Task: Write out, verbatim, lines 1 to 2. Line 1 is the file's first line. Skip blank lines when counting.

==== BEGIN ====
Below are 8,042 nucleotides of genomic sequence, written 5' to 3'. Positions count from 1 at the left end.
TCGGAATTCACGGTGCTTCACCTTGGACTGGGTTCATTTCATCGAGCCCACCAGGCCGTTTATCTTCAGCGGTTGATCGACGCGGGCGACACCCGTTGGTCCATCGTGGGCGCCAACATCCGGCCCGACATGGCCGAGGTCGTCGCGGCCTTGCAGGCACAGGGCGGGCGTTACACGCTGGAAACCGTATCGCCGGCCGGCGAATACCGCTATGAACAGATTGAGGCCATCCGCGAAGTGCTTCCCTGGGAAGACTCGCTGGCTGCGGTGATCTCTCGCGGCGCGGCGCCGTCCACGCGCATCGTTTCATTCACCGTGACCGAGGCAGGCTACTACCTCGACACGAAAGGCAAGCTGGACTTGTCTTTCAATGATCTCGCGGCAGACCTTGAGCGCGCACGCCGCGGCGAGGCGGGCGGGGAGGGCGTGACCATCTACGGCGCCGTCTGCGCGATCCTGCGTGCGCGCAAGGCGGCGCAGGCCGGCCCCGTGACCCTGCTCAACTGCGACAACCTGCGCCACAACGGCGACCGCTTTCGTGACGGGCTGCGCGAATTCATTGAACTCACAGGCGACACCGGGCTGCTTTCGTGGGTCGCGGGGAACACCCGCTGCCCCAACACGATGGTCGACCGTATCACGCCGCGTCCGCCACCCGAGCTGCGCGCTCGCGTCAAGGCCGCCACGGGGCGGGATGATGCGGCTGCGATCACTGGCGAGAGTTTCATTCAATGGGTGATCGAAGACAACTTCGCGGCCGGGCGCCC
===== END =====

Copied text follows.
Below are 8,042 nucleotides of genomic sequence, written 5' to 3'. Positions count from 1 at the left end.
TCGGAATTCACGGTGCTTCACCTTGGACTGGGTTCATTTCATCGAGCCCACCAGGCCGTTTATCTTCAGCGGTTGATCGACGCGGGCGACACCCGTTGGTCCATCGTGGGCGCCAACATCCGGCCCGACATGGCCGAGGTCGTCGCGGCCTTGCAGGCACAGGGCGGGCGTTACACGCTGGAAACCGTATCGCCGGCCGGCGAATACCGCTATGAACAGATTGAGGCCATCCGCGAAGTGCTTCCCTGGGAAGACTCGCTGGCTGCGGTGATCTCTCGCGGCGCGGCGCCGTCCACGCGCATCGTTTCATTCACCGTGACCGAGGCAGGCTACTACCTCGACACGAAAGGCAAGCTGGACTTGTCTTTCAATGATCTCGCGGCAGACCTTGAGCGCGCACGCCGCGGCGAGGCGGGCGGGGAGGGCGTGACCATCTACGGCGCCGTCTGCGCGATCCTGCGTGCGCGCAAGGCGGCGCAGGCCGGCCCCGTGACCCTGCTCAACTGCGACAACCTGCGCCACAACGGCGACCGCTTTCGTGACGGGCTGCGCGAATTCATTGAACTCACAGGCGACACCGGGCTGCTTTCGTGGGTCGCGGGGAACACCCGCTGCCCCAACACGATGGTCGACCGTATCACGCCGCGTCCGCCACCCGAGCTGCGCGCTCGCGTCAAGGCCGCCACGGGGCGGGATGATGCGGCTGCGATCACTGGCGAGAGTTTCATTCAATGGGTGATCGAAGACAACTTCGCGGCCGGGCGCCC